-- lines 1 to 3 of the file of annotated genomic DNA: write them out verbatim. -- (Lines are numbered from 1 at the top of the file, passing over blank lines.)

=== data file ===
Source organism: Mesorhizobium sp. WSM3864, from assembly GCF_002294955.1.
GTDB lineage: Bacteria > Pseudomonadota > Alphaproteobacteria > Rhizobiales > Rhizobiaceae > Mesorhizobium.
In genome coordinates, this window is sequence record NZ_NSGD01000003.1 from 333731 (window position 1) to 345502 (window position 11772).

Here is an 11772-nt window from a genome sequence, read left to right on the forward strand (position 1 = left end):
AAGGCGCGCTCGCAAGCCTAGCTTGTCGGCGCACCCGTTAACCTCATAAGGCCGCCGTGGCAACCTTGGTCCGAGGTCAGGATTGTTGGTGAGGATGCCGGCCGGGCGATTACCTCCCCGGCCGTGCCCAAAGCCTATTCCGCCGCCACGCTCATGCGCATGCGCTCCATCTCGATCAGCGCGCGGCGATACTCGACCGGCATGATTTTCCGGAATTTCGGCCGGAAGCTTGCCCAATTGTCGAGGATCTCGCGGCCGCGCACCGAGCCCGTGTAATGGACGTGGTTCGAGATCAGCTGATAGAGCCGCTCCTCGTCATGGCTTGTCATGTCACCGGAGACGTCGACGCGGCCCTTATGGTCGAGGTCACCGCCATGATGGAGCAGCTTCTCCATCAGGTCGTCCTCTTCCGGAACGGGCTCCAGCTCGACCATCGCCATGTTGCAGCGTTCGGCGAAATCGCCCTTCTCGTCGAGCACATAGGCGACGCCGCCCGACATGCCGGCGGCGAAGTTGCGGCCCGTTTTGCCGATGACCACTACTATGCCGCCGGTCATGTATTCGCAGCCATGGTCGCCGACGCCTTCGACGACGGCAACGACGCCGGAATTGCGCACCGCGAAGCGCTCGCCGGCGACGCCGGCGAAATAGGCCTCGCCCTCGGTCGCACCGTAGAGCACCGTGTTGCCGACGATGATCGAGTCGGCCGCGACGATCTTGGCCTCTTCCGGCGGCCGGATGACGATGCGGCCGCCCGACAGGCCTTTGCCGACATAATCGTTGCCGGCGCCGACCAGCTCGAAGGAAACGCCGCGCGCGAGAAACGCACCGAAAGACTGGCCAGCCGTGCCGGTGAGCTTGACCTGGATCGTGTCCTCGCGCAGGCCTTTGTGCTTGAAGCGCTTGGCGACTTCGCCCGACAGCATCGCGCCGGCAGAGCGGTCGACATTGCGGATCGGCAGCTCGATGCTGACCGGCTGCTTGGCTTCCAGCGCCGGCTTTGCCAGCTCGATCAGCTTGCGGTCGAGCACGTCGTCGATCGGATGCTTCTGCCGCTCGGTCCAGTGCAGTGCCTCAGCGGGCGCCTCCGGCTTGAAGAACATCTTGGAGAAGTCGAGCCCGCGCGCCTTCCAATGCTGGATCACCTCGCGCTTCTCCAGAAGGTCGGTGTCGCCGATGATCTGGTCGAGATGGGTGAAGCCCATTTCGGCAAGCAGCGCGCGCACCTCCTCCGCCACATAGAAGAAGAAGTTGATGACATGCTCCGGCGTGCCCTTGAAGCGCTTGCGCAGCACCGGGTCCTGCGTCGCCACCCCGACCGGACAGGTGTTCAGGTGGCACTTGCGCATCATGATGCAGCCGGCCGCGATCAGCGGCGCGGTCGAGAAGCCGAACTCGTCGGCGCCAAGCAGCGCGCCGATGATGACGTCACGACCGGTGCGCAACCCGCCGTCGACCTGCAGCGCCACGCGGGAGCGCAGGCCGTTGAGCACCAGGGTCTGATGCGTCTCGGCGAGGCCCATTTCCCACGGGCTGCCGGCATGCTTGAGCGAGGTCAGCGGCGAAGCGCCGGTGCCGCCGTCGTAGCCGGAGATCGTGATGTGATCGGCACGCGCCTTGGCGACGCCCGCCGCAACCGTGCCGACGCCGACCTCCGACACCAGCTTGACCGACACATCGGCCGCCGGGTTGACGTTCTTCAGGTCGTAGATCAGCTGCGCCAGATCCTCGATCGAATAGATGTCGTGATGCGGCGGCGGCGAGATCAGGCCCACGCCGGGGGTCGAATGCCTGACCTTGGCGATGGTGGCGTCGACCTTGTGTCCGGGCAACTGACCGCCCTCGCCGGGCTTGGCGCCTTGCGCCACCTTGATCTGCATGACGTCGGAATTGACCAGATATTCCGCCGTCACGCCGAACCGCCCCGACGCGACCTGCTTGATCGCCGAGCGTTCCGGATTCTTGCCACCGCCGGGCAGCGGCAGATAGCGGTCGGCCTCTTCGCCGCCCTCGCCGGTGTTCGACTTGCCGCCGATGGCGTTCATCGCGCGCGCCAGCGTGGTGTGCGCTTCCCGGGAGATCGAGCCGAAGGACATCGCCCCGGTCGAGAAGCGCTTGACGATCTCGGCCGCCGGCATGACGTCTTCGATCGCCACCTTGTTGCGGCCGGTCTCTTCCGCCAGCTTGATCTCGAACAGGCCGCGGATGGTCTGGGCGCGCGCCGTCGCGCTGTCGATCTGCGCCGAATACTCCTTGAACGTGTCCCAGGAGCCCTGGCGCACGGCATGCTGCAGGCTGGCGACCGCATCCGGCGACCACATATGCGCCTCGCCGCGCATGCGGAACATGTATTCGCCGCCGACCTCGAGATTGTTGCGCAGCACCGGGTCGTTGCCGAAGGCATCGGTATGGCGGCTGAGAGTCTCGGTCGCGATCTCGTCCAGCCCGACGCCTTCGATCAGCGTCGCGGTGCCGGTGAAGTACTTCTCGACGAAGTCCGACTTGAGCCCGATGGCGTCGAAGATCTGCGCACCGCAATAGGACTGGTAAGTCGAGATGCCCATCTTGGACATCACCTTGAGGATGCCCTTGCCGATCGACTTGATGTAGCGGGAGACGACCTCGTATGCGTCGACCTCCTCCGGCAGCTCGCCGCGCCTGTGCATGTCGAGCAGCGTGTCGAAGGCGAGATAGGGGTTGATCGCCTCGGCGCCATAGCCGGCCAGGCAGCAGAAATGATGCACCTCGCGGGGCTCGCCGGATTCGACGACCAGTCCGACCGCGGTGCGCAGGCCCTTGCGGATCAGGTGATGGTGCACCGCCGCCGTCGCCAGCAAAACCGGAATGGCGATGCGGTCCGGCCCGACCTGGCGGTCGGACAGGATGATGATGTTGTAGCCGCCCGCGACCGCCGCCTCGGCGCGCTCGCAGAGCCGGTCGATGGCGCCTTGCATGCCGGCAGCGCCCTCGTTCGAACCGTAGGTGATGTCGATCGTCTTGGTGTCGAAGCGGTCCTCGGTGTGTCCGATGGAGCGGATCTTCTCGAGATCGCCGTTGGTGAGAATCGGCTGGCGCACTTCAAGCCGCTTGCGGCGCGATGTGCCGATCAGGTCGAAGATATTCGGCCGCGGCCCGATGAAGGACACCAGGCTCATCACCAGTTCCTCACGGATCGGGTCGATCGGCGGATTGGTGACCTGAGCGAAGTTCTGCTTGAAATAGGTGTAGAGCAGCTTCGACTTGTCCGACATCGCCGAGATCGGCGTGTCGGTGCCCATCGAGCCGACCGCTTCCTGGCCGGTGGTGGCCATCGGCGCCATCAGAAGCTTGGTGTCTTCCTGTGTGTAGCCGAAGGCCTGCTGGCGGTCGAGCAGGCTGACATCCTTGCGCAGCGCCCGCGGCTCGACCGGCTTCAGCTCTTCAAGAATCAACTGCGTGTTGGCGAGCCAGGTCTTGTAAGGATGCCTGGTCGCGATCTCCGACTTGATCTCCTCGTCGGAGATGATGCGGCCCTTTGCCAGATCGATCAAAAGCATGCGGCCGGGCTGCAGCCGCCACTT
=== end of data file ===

Source organism: Mesorhizobium sp. WSM3864, from assembly GCF_002294955.1.
GTDB lineage: Bacteria > Pseudomonadota > Alphaproteobacteria > Rhizobiales > Rhizobiaceae > Mesorhizobium.
In genome coordinates, this window is sequence record NZ_NSGD01000003.1 from 333731 (window position 1) to 345502 (window position 11772).